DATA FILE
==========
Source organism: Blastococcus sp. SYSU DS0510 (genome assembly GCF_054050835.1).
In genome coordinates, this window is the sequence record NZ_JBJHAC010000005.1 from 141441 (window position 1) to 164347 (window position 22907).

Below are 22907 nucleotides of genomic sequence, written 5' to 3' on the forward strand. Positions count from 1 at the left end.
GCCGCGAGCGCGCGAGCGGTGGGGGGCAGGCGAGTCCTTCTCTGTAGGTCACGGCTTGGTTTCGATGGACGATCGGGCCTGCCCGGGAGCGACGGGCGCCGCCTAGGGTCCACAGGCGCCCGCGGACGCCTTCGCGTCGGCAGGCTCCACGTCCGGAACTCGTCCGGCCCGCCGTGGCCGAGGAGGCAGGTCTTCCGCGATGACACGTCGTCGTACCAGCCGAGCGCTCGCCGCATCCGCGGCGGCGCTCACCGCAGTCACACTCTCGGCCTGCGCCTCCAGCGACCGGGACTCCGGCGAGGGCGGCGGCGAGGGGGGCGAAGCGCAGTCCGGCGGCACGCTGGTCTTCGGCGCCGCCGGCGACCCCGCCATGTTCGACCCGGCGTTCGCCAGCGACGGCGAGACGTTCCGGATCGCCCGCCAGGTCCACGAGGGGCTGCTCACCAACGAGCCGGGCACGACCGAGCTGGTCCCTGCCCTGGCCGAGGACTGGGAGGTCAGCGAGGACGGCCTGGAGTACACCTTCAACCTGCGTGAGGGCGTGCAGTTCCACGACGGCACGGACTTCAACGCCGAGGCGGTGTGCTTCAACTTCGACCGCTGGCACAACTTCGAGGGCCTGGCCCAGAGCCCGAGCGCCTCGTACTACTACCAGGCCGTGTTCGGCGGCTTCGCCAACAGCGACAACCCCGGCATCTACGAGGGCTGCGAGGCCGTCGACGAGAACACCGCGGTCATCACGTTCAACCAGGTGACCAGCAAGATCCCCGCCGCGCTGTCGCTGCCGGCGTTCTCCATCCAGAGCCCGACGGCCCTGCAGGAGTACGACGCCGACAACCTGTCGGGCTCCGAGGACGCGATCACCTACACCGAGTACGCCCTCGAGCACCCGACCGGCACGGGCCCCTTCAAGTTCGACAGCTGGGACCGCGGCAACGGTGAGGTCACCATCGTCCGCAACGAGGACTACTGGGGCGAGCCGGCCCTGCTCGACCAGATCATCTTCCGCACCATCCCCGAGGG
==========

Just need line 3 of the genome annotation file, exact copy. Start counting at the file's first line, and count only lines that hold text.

Below are 22907 nucleotides of genomic sequence, written 5' to 3' on the forward strand. Positions count from 1 at the left end.